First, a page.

MyUW (University of Wisconsin) Build Process


During the most recent uPortal development meeting we were discussing how uPortal building and deployment currently works and ought to work. It came up that other campuses are checking out the project on each server, building the ear, and shipping it to Tomcat. UW does not take that approach and we thought it may be helpful to articulate what we do to maybe help steer the next generation uPortal project (aka uPortal 5).

Edits:

  • adjusted to reflect the new name uPortal app framework and new repository location for what was previously known as uw-frame
  • adjusted to reflect the new name uPortal home and new repository location for what was previously known as AngularJS-portal

The Now

There are many pieces of technology that the UW uses. Here are the components and some other definitions that will be used in this technical document:

  • CI : Continuous integration
  • Jenkins : A platform to build and deliver projects
  • Maven Repository : A storage application to place and retrieve built Java artifacts
  • Gitlab : A git repository GUI (UW has an on-prem instance running in Docker, very easy)
  • Maven Overlay : A process in maven where you can overlay files on top of a project to change things such as configuration.
  • Docker : shipping containers with a single process* running in a encapsulated environment.
  • Token Crypt : A project that can encrypt/decrypt tokens and files using public/private key pairs.

We use Jenkins for two different reasons. First we build the project and deploy the snapshot to our maven repository. We also use Jenkins for CI. For example, let’s say that someone makes a change to our fork of uPortal. When we merge the merge request from Gitlab into master, we push out a post merge web hook to Jenkins. Then we have a Jenkins job that runs mvn deploy which packages all the artifacts for uPortal and deploys it to the snapshot maven repository. It is important to note that the artifact we ship to maven has no passwords or configuration files in it. These are environment agnostic artifacts.

After the environment agnostic war has been shipped to the maven repository, we trigger a test uPortal war build. This build is just an overlay. It takes the environment agnostic war, unwraps it, injects in the configuration files for test, and wraps it back up. It is then stored in our server’s local .m2/repository. During this process we decrypt the tokens that are passwords using Token Crypt’s maven plugin. Since it has passwords at this point, it’s important to keep it local and not push it anywhere.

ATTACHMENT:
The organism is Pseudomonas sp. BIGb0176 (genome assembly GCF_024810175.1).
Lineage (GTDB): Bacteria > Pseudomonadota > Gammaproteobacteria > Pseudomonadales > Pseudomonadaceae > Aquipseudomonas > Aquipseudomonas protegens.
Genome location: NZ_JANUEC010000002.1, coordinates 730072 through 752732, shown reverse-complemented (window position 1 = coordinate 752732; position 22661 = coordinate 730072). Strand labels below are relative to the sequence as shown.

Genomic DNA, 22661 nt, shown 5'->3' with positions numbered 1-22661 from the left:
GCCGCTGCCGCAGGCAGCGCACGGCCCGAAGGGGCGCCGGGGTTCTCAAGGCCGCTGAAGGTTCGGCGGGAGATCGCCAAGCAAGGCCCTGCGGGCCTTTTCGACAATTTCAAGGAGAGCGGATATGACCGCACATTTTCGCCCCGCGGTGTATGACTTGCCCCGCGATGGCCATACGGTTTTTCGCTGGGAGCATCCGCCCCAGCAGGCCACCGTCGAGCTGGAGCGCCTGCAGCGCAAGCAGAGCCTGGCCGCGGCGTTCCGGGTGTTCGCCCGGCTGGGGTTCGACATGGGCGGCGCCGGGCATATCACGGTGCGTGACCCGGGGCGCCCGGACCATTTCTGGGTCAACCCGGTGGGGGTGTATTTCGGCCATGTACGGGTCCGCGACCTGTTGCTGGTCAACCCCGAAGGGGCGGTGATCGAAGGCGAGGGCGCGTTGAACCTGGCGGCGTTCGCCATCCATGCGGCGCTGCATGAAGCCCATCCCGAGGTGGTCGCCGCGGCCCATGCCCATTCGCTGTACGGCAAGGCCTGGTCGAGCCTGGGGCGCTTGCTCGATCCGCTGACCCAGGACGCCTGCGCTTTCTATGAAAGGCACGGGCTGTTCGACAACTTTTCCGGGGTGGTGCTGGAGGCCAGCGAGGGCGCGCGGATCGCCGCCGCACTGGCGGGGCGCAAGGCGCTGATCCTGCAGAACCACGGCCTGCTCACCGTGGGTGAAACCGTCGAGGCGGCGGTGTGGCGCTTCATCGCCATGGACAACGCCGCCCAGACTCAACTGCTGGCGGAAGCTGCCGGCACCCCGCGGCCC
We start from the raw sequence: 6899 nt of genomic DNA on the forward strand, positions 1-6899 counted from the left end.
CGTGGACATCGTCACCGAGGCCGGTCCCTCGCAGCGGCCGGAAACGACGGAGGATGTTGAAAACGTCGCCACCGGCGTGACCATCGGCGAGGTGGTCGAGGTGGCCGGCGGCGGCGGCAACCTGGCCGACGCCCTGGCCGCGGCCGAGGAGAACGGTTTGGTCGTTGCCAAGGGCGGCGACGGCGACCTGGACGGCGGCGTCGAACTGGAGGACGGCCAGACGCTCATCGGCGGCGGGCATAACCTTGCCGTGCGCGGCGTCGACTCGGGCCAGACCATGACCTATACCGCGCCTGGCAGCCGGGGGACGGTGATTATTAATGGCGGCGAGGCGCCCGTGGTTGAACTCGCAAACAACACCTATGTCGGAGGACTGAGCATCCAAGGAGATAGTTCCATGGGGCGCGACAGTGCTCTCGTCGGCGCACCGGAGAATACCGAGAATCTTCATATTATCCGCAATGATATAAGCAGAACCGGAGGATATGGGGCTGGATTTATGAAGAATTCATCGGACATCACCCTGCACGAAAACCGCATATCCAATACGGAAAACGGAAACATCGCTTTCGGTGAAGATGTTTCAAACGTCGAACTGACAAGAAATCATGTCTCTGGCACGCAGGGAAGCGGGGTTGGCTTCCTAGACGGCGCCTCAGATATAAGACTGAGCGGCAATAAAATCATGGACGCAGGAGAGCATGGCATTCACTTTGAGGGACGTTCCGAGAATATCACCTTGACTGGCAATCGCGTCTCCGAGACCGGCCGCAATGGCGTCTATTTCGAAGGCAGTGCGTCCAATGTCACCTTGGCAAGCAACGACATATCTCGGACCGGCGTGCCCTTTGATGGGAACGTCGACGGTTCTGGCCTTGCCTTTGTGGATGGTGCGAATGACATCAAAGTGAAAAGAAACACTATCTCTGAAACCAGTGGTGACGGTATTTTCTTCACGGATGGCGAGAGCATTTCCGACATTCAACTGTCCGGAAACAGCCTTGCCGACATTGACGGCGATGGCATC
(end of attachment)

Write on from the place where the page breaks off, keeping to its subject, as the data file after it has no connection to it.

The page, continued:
At this point the ear job for test is triggered. This ear job is just a pom.xml that pulls in the artifacts from all the overlay projects for that given environment. You can see an example of said pom.xml here. All that happens is we run a mvn package and then ship the ear (exploded) to a directory on the build server. Do note that none of this is happening on a server that will run uPortal.

So now we have a test version of our deliverable that we want to ship to our test instances. We use Docker for our servers, running on Linux VMs. We have a Docker container that has a preconfigured Java and Tomcat with an empty webapps directory.

After the ear build runs with the test ear, we then can deliver it to test. We have a docker jenkins job that does this task. It does the following:

  • Docker pull our latest container that has java/tomcat configured
  • Copy the wars from the build directory to the running directory (versioned so we can always rollback)
  • Take an instance offline and delete the container (e.g.: docker stop test1 && docker rm test1 )
  • Do a docker run (e.g.: docker run myuw/tomcat7-java7:latest -v /runner/810/webapp:/home/of/tomcat/webapp)
  • Water test the node to make sure tomcat started correctly
  • Then trigger that instance back into the cluster, and rinse/repeat for other nodes

Looking ahead to where we would like to go

We like our current setup but we would like to improve on a few things. Here is our wish list. First we would love to stop having to fork uPortal to get our own skin and configuration (using the alternative uPortal home front end). If we could do a Docker overlay process that could be nice.

We would also like to have it possible to ship the content of the webapp directory instead of depending on a volume mount from the host. In order to accomplish that we need to get rid of the hard coded passwords in the configuration files. We are looking toward using VaultProject for that. This would have the sided bonus of removing the complexity of maven overlays. During startup vault could go fetch the configuration for that given environment.

It could also be interesting to be able to download a docker artifact containing a configured uPortal from docker hub. The only downside is we would like to be able to control the versions of Java and Tomcat. However, if we updated this often we could be alright with relieving that control.

A single Docker container running a big JVM can be painful to scale. We would like to look into splitting out our webapps into many docker containers so we can scale only the things that need scaling. A great example of that is the wave of students who need to get to our campus course guide (which is currently a portlet). If we wanted to increase the bandwidth of that one portlet, we would need to stand up another 6GB JVM. We are migrating that application to a normal webapp so this is possible. It will still have a MyUW presence, but just through widgets and links. It will have the added bonus to look like it is part of the MyUW experience using shared angular components from uPortal app framework.

We are also looking toward running on AWS, but this is in the very early stages.

More Resources

Tim Levett

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